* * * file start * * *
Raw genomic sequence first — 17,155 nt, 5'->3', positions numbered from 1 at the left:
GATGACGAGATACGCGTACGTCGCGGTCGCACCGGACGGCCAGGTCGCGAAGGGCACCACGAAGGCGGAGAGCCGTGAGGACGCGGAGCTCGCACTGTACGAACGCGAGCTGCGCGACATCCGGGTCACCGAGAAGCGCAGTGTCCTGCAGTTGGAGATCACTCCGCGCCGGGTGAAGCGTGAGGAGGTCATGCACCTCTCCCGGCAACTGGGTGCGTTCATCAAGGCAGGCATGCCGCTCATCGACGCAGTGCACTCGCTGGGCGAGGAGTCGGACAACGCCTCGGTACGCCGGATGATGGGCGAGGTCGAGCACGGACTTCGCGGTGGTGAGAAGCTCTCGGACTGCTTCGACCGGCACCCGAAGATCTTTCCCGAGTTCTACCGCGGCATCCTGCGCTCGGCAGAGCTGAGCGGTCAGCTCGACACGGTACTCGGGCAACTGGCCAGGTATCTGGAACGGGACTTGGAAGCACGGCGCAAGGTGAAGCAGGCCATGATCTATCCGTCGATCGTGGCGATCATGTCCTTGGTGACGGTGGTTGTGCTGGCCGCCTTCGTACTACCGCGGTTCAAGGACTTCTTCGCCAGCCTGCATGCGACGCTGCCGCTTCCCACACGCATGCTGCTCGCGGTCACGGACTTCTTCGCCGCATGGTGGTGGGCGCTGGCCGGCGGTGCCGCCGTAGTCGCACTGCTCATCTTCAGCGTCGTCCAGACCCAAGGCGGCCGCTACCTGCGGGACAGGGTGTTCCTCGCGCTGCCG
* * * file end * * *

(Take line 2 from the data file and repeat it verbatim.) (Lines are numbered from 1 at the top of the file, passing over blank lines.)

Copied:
GATGACGAGATACGCGTACGTCGCGGTCGCACCGGACGGCCAGGTCGCGAAGGGCACCACGAAGGCGGAGAGCCGTGAGGACGCGGAGCTCGCACTGTACGAACGCGAGCTGCGCGACATCCGGGTCACCGAGAAGCGCAGTGTCCTGCAGTTGGAGATCACTCCGCGCCGGGTGAAGCGTGAGGAGGTCATGCACCTCTCCCGGCAACTGGGTGCGTTCATCAAGGCAGGCATGCCGCTCATCGACGCAGTGCACTCGCTGGGCGAGGAGTCGGACAACGCCTCGGTACGCCGGATGATGGGCGAGGTCGAGCACGGACTTCGCGGTGGTGAGAAGCTCTCGGACTGCTTCGACCGGCACCCGAAGATCTTTCCCGAGTTCTACCGCGGCATCCTGCGCTCGGCAGAGCTGAGCGGTCAGCTCGACACGGTACTCGGGCAACTGGCCAGGTATCTGGAACGGGACTTGGAAGCACGGCGCAAGGTGAAGCAGGCCATGATCTATCCGTCGATCGTGGCGATCATGTCCTTGGTGACGGTGGTTGTGCTGGCCGCCTTCGTACTACCGCGGTTCAAGGACTTCTTCGCCAGCCTGCATGCGACGCTGCCGCTTCCCACACGCATGCTGCTCGCGGTCACGGACTTCTTCGCCGCATGGTGGTGGGCGCTGGCCGGCGGTGCCGCCGTAGTCGCACTGCTCATCTTCAGCGTCGTCCAGACCCAAGGCGGCCGCTACCTGCGGGACAGGGTGTTCCTCGCGCTGCCG